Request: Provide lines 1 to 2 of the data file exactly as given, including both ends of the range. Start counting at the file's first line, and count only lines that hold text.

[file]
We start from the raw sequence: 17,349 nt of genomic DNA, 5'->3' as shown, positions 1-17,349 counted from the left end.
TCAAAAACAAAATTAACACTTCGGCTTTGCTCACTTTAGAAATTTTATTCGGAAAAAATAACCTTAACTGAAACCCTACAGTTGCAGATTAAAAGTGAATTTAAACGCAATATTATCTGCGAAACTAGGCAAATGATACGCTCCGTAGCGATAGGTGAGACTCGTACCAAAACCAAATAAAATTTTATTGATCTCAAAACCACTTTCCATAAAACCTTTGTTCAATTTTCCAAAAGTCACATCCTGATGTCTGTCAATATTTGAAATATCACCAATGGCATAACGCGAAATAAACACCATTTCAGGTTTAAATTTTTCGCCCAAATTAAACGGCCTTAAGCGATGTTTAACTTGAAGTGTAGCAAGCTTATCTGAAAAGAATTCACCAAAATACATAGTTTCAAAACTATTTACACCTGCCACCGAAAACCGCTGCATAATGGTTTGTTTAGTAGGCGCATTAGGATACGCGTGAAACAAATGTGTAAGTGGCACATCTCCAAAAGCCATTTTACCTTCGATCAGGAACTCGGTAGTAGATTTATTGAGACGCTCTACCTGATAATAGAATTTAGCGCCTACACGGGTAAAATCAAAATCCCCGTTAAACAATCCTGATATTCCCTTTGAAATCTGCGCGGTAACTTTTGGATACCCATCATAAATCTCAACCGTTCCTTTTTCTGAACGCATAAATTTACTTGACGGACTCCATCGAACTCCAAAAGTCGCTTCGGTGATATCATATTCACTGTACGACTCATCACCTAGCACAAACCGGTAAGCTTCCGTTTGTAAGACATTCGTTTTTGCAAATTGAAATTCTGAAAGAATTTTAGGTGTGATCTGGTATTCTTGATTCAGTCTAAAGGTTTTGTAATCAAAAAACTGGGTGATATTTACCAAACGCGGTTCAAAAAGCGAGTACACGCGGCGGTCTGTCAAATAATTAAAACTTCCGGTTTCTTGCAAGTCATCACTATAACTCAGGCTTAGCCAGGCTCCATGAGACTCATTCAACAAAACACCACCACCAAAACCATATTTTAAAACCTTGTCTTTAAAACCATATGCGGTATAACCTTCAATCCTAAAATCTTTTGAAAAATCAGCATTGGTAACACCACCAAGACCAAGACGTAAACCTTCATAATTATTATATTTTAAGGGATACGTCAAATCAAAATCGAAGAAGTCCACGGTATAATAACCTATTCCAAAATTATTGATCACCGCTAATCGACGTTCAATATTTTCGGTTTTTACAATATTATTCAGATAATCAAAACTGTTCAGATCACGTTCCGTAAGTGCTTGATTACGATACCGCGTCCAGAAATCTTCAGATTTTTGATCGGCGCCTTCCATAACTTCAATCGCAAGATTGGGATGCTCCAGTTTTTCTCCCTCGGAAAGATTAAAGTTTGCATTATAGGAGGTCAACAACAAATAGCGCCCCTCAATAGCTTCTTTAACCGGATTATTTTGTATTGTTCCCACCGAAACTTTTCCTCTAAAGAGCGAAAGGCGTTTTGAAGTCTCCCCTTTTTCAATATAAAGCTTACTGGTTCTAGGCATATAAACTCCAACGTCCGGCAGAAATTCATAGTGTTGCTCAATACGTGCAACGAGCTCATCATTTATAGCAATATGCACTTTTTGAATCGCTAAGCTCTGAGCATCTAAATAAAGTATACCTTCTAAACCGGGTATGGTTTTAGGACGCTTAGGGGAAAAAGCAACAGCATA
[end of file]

We start from the raw sequence: 17,349 nt of genomic DNA, 5'->3' as shown, positions 1-17,349 counted from the left end.
TCAAAAACAAAATTAACACTTCGGCTTTGCTCACTTTAGAAATTTTATTCGGAAAAAATAACCTTAACTGAAACCCTACAGTTGCAGATTAAAAGTGAATTTAAACGCAATATTATCTGCGAAACTAGGCAAATGATACGCTCCGTAGCGATAGGTGAGACTCGTACCAAAACCAAATAAAATTTTATTGATCTCAAAACCACTTTCCATAAAACCTTTGTTCAATTTTCCAAAAGTCACATCCTGATGTCTGTCAATATTTGAAATATCACCAATGGCATAACGCGAAATAAACACCATTTCAGGTTTAAATTTTTCGCCCAAATTAAACGGCCTTAAGCGATGTTTAACTTGAAGTGTAGCAAGCTTATCTGAAAAGAATTCACCAAAATACATAGTTTCAAAACTATTTACACCTGCCACCGAAAACCGCTGCATAATGGTTTGTTTAGTAGGCGCATTAGGATACGCGTGAAACAAATGTGTAAGTGGCACATCTCCAAAAGCCATTTTACCTTCGATCAGGAACTCGGTAGTAGATTTATTGAGACGCTCTACCTGATAATAGAATTTAGCGCCTACACGGGTAAAATCAAAATCCCCGTTAAACAATCCTGATATTCCCTTTGAAATCTGCGCGGTAACTTTTGGATACCCATCATAAATCTCAACCGTTCCTTTTTCTGAACGCATAAATTTACTTGACGGACTCCATCGAACTCCAAAAGTCGCTTCGGTGATATCATATTCACTGTACGACTCATCACCTAGCACAAACCGGTAAGCTTCCGTTTGTAAGACATTCGTTTTTGCAAATTGAAATTCTGAAAGAATTTTAGGTGTGATCTGGTATTCTTGATTCAGTCTAAAGGTTTTGTAATCAAAAAACTGGGTGATATTTACCAAACGCGGTTCAAAAAGCGAGTACACGCGGCGGTCTGTCAAATAATTAAAACTTCCGGTTTCTTGCAAGTCATCACTATAACTCAGGCTTAGCCAGGCTCCATGAGACTCATTCAACAAAACACCACCACCAAAACCATATTTTAAAACCTTGTCTTTAAAACCATATGCGGTATAACCTTCAATCCTAAAATCTTTTGAAAAATCAGCATTGGTAACACCACCAAGACCAAGACGTAAACCTTCATAATTATTATATTTTAAGGGATACGTCAAATCAAAATCGAAGAAGTCCACGGTATAATAACCTATTCCAAAATTATTGATCACCGCTAATCGACGTTCAATATTTTCGGTTTTTACAATATTATTCAGATAATCAAAACTGTTCAGATCACGTTCCGTAAGTGCTTGATTACGATACCGCGTCCAGAAATCTTCAGATTTTTGATCGGCGCCTTCCATAACTTCAATCGCAAGATTGGGATGCTCCAGTTTTTCTCCCTCGGAAAGATTAAAGTTTGCATTATAGGAGGTCAACAACAAATAGCGCCCCTCAATAGCTTCTTTAACCGGATTATTTTGTATTGTTCCCACCGAAACTTTTCCTCTAAAGAGCGAAAGGCGTTTTGAAGTCTCCCCTTTTTCAATATAAAGCTTACTGGTTCTAGGCATATAAACTCCAACGTCCGGCAGAAATTCATAGTGTTGCTCAATACGTGCAACGAGCTCATCATTTATAGCAATATGCACTTTTTGAATCGCTAAGCTCTGAGCATCTAAATAAAGTATACCTTCTAAACCGGGTATGGTTTTAGGACGCTTAGGGGAAAAAGCAACAGCATA